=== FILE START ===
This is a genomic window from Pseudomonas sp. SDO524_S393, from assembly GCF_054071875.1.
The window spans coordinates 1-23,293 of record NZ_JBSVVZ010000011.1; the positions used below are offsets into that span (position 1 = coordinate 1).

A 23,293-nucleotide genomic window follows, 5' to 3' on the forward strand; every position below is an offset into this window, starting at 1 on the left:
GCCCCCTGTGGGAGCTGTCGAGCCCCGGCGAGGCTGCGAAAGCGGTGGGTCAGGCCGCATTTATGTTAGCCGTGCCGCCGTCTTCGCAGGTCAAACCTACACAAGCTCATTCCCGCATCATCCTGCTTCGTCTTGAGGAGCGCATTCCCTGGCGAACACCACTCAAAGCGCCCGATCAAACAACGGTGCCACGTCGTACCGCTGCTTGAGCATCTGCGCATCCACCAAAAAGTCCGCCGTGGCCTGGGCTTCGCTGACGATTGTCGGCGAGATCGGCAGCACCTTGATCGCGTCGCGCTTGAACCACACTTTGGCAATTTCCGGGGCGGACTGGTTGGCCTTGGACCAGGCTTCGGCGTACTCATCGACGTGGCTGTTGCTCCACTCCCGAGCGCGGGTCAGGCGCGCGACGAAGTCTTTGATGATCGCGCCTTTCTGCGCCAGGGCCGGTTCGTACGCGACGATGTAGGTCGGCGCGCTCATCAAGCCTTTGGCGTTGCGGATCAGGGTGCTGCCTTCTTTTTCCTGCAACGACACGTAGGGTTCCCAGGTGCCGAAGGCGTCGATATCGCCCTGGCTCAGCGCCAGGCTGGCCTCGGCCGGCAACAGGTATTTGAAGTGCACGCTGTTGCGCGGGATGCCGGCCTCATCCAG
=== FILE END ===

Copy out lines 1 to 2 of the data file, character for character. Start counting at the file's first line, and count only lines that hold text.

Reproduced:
This is a genomic window from Pseudomonas sp. SDO524_S393, from assembly GCF_054071875.1.
The window spans coordinates 1-23,293 of record NZ_JBSVVZ010000011.1; the positions used below are offsets into that span (position 1 = coordinate 1).